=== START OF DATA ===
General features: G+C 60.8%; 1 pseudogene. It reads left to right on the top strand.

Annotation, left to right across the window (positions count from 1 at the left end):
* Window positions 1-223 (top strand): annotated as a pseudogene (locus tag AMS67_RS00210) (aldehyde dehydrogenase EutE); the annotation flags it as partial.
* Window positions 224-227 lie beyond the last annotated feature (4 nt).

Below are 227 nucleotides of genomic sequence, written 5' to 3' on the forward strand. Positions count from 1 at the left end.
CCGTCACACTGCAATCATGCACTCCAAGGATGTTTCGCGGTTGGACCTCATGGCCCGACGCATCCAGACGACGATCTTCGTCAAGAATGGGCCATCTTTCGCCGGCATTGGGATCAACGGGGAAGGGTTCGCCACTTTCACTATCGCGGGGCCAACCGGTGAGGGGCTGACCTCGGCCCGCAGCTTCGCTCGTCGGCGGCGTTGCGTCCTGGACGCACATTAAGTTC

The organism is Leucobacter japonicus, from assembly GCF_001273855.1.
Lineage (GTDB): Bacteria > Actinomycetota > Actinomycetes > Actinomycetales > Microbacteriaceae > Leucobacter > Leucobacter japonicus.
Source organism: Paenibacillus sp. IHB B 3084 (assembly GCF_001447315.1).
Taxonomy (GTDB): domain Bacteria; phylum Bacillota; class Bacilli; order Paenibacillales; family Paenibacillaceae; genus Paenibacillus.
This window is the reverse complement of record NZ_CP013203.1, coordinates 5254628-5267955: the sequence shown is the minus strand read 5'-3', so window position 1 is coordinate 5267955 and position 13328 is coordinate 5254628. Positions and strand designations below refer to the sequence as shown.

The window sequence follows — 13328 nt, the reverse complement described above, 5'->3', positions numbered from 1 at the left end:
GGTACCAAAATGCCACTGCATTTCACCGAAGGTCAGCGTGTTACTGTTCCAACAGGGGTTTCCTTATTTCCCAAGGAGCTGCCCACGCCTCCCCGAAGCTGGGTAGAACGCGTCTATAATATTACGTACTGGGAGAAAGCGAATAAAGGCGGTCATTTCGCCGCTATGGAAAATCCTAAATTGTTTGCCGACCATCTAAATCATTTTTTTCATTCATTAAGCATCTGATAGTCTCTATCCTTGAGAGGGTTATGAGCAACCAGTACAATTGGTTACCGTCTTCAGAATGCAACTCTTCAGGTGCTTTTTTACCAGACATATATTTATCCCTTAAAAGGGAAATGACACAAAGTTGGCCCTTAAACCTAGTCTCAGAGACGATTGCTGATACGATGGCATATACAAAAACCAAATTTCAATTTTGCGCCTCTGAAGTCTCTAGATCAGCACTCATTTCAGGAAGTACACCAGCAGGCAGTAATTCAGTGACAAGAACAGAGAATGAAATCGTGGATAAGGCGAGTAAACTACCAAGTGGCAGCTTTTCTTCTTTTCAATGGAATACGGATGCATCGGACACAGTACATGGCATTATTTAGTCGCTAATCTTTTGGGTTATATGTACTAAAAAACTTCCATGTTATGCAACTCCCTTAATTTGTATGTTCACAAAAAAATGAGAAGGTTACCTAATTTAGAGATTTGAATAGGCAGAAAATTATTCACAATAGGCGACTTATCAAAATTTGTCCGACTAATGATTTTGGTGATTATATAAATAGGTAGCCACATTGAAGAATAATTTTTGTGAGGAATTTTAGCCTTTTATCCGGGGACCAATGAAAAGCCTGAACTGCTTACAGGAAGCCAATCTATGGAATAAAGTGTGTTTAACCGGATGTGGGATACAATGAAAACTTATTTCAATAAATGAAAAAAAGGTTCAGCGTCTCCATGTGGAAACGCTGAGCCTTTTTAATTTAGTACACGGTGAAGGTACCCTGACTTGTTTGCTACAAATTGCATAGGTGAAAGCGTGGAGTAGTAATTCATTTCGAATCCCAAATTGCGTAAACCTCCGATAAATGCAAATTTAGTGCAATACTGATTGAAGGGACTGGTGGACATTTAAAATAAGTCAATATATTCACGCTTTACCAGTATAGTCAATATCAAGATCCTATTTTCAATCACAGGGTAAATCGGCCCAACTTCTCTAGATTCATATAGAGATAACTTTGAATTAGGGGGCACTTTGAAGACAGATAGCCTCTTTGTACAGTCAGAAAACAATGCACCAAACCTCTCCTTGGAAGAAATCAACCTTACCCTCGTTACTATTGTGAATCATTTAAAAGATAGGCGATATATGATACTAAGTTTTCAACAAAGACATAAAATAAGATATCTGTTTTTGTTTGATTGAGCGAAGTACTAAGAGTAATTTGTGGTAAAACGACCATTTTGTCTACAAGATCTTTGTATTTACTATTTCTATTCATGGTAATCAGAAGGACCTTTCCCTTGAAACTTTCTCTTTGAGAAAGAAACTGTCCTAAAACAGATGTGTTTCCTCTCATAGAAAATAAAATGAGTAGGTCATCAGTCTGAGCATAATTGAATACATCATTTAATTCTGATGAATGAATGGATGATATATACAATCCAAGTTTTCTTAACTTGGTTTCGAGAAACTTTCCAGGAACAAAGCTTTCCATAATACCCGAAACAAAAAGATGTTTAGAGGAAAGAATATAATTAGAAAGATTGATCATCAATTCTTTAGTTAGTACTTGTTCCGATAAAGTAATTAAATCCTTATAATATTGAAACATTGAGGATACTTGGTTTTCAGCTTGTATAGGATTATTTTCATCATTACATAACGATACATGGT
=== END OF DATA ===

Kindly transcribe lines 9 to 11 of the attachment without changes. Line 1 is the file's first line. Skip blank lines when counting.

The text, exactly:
Source organism: Paenibacillus sp. IHB B 3084 (assembly GCF_001447315.1).
Taxonomy (GTDB): domain Bacteria; phylum Bacillota; class Bacilli; order Paenibacillales; family Paenibacillaceae; genus Paenibacillus.
This window is the reverse complement of record NZ_CP013203.1, coordinates 5254628-5267955: the sequence shown is the minus strand read 5'-3', so window position 1 is coordinate 5267955 and position 13328 is coordinate 5254628. Positions and strand designations below refer to the sequence as shown.